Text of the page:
6. Extending archaeological site opening hours is an important step towards growth and development 

Extending the opening hours of Greece’s most important archaeological sites and museums, visited by 90% of all tourists to the country, has significantly helped bolster State revenues.It has also improved the quality of Greek tourism, provided better service for cruise liner visitors and made city break destinations more attractive.SETE considers that this is a substantive move that needs to be extended in the same successful way to other archaeological sites in areas of Greece less well known to tourists. 

SETE also proposes a bundle of measures for 2015 such as (a) reduced entry fees in the period 1 November to 31 March, and a parallel reasonable increase in the period 1 April to 31 October, (b) full coverage of security services from the additional revenues generated, and (c) reorganising the Archaeological Receipts & Appropriations Fund along the lines of English Heritage, based on a study prepared by SETE and presented to the State. 

SETE also proposes that the number of supporting documents required be reduced and that the procedure for using archaeological sites, museums and public foundations such as the Acropolis Museum and the Zappeion Megaron, etc., for conferences and events be simplified.We also consider it vital to improve existing infrastructure, to provide online ticketing and tour guide booking services for all basic markets, and to develop a special pricing policy for conferences, groups, etc. which is expected to contribute to the further growth of top quality services.  

7. A Development Law that serves as a catalyst for sustainable development in Tourism 

To ensure that private investments are effective in economic and social terms and also promote environmental sustainability, they need to be targeted at specific tourism products based on international standards, and also reflect demand trends that can be seen in the international tourism market.To that end, it’s essential to bolster investments focused on quality modernisations and the provision of top class services, generating higher added value, with particular emphasis being placed on investments to develop innovative, sustainable, quality, integrated and targeted products that meet visitor expectations.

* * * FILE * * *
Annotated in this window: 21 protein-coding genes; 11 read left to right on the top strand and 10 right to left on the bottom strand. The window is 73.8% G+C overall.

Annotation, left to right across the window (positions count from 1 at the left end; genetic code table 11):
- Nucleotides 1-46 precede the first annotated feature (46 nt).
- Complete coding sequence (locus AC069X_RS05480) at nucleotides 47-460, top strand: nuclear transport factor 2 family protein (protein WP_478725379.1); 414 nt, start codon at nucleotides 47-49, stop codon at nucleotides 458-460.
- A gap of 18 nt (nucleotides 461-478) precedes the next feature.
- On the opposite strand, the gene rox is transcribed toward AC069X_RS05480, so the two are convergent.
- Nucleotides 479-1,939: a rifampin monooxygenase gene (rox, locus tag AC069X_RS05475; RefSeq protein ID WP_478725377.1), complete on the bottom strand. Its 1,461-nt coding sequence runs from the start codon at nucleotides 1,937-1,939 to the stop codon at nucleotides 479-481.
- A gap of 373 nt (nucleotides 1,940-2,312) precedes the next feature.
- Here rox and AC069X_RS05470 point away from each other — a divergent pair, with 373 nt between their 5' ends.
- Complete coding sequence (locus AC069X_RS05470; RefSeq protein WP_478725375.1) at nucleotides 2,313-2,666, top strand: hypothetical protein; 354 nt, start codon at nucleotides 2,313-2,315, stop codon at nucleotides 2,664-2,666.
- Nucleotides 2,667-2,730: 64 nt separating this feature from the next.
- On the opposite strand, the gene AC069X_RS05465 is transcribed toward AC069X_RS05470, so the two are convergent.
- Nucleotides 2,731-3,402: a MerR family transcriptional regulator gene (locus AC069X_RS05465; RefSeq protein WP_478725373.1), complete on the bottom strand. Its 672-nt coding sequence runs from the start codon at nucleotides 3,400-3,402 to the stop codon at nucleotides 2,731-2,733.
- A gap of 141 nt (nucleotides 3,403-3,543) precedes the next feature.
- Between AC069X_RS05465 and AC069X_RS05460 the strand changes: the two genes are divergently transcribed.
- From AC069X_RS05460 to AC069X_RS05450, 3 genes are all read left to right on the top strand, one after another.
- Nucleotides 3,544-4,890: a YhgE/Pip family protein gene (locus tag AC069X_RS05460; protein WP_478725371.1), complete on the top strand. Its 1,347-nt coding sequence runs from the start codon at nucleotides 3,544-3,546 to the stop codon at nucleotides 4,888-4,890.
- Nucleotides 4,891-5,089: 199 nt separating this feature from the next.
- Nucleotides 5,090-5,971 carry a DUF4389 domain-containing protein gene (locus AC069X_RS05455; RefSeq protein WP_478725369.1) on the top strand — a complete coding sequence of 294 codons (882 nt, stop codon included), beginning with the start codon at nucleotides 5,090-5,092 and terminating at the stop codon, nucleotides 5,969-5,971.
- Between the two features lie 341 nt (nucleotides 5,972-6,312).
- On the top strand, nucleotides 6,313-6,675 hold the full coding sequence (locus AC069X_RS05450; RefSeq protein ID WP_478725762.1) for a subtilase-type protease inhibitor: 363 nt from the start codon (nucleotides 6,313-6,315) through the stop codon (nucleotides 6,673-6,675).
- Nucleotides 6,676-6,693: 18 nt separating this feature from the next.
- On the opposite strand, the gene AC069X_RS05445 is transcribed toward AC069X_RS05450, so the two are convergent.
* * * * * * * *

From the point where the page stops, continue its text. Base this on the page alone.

Total investments in tourism, whether public or private, are expected to be around € 11.5 billion in the 4-year period 2015-2018. Around € 3 billion of that figure could come from public resources available via the NSRF. Of that around € 1 billion from the NSRF needs to be invested in air transport, essential port and marina infrastructure, and in urban infrastructure.Under those conditions, private sector involvement could be as high as 80% in vital investments in accommodation, catering, and other sectors.That means that every € 1 billion of public investments would be matched by € 4 billion of private investments; put differently such investments would be made in a 20% to 80% ratio.

The Development Law could stimulate private investments to upgrade accommodation by providing € 2 billion which would be matched by private investments of € 8 billion, or total investments of € 10 billion, while also supporting smaller businesses in the sector which wish to improve the services they offer. 

At the same time, the investment law needs to be specifically targeted and must ensure that resources are channelled based on specific criteria, standards and evaluation rules, in specific categories which can be divided up by geographical area. These include: 

  • Greek-style boutique hotels
  • Family and luxury all-inclusive packages, including products and services sourced from the local community
  • Renovation of traditional and historical hotels
  • Upgrades to rented rooms
  • Establishment of catering facilities with specific features such as meze restaurants, traditional taverns, Greek restaurants, places serving Modern Greek cuisine, etc.
  • Modernisation of all types of professional tourism craft, marinas, coaches, and functional infrastructure for other tourism sectors (airlines and coastal shipping companies, ground handlers, travel agencies, car rental firms, expo and conference organisers, etc.).